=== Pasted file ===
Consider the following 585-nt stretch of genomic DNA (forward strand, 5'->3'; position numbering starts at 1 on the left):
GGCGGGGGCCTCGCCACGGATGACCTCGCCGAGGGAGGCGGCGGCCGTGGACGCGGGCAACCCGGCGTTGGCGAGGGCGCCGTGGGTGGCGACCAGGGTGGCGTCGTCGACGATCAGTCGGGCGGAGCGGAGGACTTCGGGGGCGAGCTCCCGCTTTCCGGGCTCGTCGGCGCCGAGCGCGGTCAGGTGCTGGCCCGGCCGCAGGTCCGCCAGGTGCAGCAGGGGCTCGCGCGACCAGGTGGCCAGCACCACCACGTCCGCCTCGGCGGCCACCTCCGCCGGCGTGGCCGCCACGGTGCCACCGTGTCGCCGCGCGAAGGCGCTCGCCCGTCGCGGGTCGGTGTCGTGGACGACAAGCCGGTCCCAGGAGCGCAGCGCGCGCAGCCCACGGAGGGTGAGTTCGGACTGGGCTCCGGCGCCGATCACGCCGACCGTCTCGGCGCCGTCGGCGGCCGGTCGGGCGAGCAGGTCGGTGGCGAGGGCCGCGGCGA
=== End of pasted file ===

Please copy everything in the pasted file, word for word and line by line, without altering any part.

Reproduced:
Consider the following 585-nt stretch of genomic DNA (forward strand, 5'->3'; position numbering starts at 1 on the left):
GGCGGGGGCCTCGCCACGGATGACCTCGCCGAGGGAGGCGGCGGCCGTGGACGCGGGCAACCCGGCGTTGGCGAGGGCGCCGTGGGTGGCGACCAGGGTGGCGTCGTCGACGATCAGTCGGGCGGAGCGGAGGACTTCGGGGGCGAGCTCCCGCTTTCCGGGCTCGTCGGCGCCGAGCGCGGTCAGGTGCTGGCCCGGCCGCAGGTCCGCCAGGTGCAGCAGGGGCTCGCGCGACCAGGTGGCCAGCACCACCACGTCCGCCTCGGCGGCCACCTCCGCCGGCGTGGCCGCCACGGTGCCACCGTGTCGCCGCGCGAAGGCGCTCGCCCGTCGCGGGTCGGTGTCGTGGACGACAAGCCGGTCCCAGGAGCGCAGCGCGCGCAGCCCACGGAGGGTGAGTTCGGACTGGGCTCCGGCGCCGATCACGCCGACCGTCTCGGCGCCGTCGGCGGCCGGTCGGGCGAGCAGGTCGGTGGCGAGGGCCGCGGCGA